The next day already, all conditions are gathered to haul Vagabond out of the sea: a high equinoctial tide, a calm sea and an available loader. At 4pm, the boat is on land, for ten months! Thus, invited by our friends, we will spend the winter in the middle of the village, close to them, to the dogs, to the school... A new life is starting. We also are at a good place to do the winter scientific field work, renewed and expanded by the researchers.
There is no protected bay in front of the village; it would have been too risky, while it is the storm season, to drop anchor and, as usual, wait for the sea to freeze around.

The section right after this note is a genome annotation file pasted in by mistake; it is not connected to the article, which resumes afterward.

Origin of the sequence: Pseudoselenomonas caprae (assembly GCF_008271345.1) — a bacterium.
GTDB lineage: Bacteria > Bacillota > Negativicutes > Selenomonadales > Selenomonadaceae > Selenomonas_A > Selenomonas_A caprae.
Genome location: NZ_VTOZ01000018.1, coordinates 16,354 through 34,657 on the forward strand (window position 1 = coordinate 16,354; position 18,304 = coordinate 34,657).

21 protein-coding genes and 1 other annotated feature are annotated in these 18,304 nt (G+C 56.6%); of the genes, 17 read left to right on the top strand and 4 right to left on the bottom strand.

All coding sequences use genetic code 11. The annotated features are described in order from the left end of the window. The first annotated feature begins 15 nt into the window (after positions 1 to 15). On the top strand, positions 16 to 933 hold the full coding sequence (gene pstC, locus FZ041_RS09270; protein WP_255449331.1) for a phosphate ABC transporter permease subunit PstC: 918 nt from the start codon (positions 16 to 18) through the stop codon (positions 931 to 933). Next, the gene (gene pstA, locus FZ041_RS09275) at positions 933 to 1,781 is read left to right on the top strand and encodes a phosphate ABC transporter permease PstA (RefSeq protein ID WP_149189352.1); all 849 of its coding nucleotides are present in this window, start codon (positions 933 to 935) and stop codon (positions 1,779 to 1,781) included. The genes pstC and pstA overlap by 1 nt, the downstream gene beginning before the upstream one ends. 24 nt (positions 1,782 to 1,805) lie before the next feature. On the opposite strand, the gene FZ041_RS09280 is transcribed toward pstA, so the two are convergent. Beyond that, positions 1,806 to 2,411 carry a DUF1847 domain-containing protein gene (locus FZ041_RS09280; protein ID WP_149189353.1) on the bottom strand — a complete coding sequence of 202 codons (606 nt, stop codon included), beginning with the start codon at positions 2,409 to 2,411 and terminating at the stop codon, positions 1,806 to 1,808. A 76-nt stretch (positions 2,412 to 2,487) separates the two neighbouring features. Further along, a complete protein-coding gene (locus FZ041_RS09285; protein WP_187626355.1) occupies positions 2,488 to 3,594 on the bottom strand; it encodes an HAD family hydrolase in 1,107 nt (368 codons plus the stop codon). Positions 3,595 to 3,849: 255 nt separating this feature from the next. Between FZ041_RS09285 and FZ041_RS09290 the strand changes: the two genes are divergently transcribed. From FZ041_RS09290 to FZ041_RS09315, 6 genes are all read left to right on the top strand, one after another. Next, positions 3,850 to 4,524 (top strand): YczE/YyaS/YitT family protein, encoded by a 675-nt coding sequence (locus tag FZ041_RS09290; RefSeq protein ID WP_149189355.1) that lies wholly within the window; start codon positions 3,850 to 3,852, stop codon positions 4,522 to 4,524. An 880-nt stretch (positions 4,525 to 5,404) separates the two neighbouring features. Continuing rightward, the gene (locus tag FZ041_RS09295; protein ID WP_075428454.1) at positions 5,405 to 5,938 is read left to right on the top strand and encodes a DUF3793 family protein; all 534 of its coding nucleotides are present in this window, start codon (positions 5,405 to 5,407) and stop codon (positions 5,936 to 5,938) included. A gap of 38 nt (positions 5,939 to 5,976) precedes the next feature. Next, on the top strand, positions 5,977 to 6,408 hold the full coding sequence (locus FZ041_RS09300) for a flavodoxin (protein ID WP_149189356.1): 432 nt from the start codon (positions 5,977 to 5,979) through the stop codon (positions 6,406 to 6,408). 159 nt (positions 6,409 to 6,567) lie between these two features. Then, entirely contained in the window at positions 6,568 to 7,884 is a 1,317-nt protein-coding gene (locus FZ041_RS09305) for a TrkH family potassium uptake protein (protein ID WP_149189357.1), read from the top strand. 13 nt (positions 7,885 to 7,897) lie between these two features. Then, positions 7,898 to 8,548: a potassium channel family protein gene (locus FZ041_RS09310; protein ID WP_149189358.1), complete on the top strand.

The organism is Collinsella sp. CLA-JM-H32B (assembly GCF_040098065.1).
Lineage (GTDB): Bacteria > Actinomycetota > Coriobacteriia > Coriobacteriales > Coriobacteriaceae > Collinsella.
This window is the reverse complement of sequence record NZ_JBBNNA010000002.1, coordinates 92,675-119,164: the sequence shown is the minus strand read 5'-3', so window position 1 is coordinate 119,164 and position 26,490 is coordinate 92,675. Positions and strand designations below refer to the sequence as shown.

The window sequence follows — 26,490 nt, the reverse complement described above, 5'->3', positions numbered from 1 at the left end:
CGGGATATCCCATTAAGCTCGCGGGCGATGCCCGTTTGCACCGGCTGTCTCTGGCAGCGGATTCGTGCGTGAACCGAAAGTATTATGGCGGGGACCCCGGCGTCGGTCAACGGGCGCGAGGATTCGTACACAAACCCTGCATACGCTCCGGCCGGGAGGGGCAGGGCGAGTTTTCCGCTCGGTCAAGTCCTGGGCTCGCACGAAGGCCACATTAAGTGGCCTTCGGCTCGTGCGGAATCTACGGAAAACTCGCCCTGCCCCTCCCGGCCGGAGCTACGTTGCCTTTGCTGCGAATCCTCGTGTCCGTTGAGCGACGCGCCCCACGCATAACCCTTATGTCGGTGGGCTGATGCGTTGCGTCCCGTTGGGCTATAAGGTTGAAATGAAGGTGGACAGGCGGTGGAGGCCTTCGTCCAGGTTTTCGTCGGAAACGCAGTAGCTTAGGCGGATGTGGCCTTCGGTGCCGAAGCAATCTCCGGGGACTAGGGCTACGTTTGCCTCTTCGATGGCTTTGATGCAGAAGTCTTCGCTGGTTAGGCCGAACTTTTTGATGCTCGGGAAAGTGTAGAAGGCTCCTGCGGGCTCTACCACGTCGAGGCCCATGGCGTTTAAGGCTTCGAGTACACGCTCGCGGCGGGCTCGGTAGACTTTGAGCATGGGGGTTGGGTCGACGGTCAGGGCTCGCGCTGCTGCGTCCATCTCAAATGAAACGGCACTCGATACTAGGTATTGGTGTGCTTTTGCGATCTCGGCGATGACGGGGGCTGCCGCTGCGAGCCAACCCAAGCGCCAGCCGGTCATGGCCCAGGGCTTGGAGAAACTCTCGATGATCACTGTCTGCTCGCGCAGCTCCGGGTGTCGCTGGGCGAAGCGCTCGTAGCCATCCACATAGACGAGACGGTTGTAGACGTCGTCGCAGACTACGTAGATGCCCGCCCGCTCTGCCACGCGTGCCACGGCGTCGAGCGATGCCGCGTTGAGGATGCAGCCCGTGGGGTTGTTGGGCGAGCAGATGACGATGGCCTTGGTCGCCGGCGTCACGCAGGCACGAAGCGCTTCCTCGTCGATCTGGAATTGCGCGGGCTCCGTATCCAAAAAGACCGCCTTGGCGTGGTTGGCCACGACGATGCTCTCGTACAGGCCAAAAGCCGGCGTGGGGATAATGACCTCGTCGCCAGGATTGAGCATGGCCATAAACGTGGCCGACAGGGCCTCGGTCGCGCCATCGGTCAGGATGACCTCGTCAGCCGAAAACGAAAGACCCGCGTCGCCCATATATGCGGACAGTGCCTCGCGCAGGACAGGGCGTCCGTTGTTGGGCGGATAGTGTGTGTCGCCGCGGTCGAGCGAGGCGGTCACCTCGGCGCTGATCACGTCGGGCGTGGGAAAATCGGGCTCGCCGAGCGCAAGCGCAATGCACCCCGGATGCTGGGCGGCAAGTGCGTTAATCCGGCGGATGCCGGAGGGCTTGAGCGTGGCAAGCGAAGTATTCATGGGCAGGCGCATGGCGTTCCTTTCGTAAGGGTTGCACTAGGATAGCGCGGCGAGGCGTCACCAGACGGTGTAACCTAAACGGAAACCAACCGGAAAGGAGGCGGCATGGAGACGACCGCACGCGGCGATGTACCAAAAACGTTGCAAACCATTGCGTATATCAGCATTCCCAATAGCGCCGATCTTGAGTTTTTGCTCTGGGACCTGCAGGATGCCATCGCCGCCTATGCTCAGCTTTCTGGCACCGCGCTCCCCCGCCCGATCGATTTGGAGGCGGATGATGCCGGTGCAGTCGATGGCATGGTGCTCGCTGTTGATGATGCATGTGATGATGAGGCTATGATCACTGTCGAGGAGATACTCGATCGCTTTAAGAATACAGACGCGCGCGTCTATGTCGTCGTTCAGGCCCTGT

Dernière escale au Groenland pour Vagabond, Savissivik, à peine 50 habitants; c'est le plus proche village de Grise Fiord, notre destination finale de l'autre côté du détroit de Smith, au Nunavut (Canada). Entourés par d'immenses icebergs, nous jetons l'ancre devant le village enneigé et débarquons tant bien que mal sur la berge balayée par les vagues. Le temps pour Léonie et Aurore de retrouver le square bien apprécié l'été dernier, et nous voilà déjà chez Ole Kristensen, qui nous accueille spontanément dans sa petite maison en bois. Ole est chasseur, et fait vivre sa famille de huit enfants avec les fruits de sa chasse. Ses deux aînés sont à l'école à Qaanaaq et à Aasiaat, trois autres sont à l'école du village (6 élèves au total, de 6 à 13 ans), les plus jeunes sont encore à la maison. Léonie et Aurore sont vite intégrées dans ce monde d'enfants ! Ole nous raconte comment il chasse l'ours (environ cinq par an), le morse, ou le narval (avec les [photos Last stop in Greenland for Vagabond, Savissivik, less than 50 people; it is the closest village from Grise Fiord, our final destination on the other side of Smith Sound, in Nunavut (Canada). Surrounded by many huge icebergs, we drop anchor in front of the village covered in snow, and we land with great difficulty on the beach swept across by waves. Léonie and Aurore are happy to find again the playground they enjoyed last year. Soon we are invited by Ole Kristensen in his little wooden house. Ole is a full time hunter, and is making a leaving for his wife and their eight children. Their two oldest children are studying in Qaanaaq and in Aasiaat, three others are at school in the village (6 pupils total, from 6 to 13 years old), the young ones are still at home. Léonie and Aurore are quickly integrated in this children's world! Ole is telling us how he is hunting polar bears (about five per year), walruses, or narwhals (showing us Nathalie and Alain Antognelli's pictures). He has 25 dogs, but he has to use his boat sometimes in summer, unfortunately because fuel is expensive. At 12 years old, his son Qaaqqutsiannguaq is already hunting with his five dogs.